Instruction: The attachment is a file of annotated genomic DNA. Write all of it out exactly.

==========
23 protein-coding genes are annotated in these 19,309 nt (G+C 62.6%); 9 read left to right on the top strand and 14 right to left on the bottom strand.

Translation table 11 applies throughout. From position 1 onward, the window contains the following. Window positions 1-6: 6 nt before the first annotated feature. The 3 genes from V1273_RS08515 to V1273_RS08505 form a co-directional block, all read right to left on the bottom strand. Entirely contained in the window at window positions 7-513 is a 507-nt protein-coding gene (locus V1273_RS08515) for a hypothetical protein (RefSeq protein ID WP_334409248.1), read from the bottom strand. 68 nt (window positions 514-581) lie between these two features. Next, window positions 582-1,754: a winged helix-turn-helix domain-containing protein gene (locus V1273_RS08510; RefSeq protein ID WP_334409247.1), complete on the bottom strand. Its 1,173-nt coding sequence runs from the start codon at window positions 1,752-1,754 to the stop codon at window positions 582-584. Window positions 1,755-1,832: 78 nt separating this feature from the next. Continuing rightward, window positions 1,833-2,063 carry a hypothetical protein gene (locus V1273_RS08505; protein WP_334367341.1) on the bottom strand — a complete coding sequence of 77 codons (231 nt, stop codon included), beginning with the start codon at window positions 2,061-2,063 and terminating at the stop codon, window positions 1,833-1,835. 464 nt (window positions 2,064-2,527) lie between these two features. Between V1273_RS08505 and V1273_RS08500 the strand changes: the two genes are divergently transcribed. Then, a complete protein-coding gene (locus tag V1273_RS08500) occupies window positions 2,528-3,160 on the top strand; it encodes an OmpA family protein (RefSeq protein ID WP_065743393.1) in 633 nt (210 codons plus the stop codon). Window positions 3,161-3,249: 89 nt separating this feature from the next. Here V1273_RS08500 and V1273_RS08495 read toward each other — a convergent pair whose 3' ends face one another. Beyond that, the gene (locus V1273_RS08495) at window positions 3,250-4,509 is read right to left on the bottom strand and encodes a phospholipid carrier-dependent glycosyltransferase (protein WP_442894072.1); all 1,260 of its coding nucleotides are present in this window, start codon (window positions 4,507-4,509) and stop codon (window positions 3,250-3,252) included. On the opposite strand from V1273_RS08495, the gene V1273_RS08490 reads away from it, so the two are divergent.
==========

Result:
23 protein-coding genes are annotated in these 19,309 nt (G+C 62.6%); 9 read left to right on the top strand and 14 right to left on the bottom strand.

Translation table 11 applies throughout. From position 1 onward, the window contains the following. Window positions 1-6: 6 nt before the first annotated feature. The 3 genes from V1273_RS08515 to V1273_RS08505 form a co-directional block, all read right to left on the bottom strand. Entirely contained in the window at window positions 7-513 is a 507-nt protein-coding gene (locus V1273_RS08515) for a hypothetical protein (RefSeq protein ID WP_334409248.1), read from the bottom strand. 68 nt (window positions 514-581) lie between these two features. Next, window positions 582-1,754: a winged helix-turn-helix domain-containing protein gene (locus V1273_RS08510; RefSeq protein ID WP_334409247.1), complete on the bottom strand. Its 1,173-nt coding sequence runs from the start codon at window positions 1,752-1,754 to the stop codon at window positions 582-584. Window positions 1,755-1,832: 78 nt separating this feature from the next. Continuing rightward, window positions 1,833-2,063 carry a hypothetical protein gene (locus V1273_RS08505; protein WP_334367341.1) on the bottom strand — a complete coding sequence of 77 codons (231 nt, stop codon included), beginning with the start codon at window positions 2,061-2,063 and terminating at the stop codon, window positions 1,833-1,835. 464 nt (window positions 2,064-2,527) lie between these two features. Between V1273_RS08505 and V1273_RS08500 the strand changes: the two genes are divergently transcribed. Then, a complete protein-coding gene (locus tag V1273_RS08500) occupies window positions 2,528-3,160 on the top strand; it encodes an OmpA family protein (RefSeq protein ID WP_065743393.1) in 633 nt (210 codons plus the stop codon). Window positions 3,161-3,249: 89 nt separating this feature from the next. Here V1273_RS08500 and V1273_RS08495 read toward each other — a convergent pair whose 3' ends face one another. Beyond that, the gene (locus V1273_RS08495) at window positions 3,250-4,509 is read right to left on the bottom strand and encodes a phospholipid carrier-dependent glycosyltransferase (protein WP_442894072.1); all 1,260 of its coding nucleotides are present in this window, start codon (window positions 4,507-4,509) and stop codon (window positions 3,250-3,252) included. On the opposite strand from V1273_RS08495, the gene V1273_RS08490 reads away from it, so the two are divergent.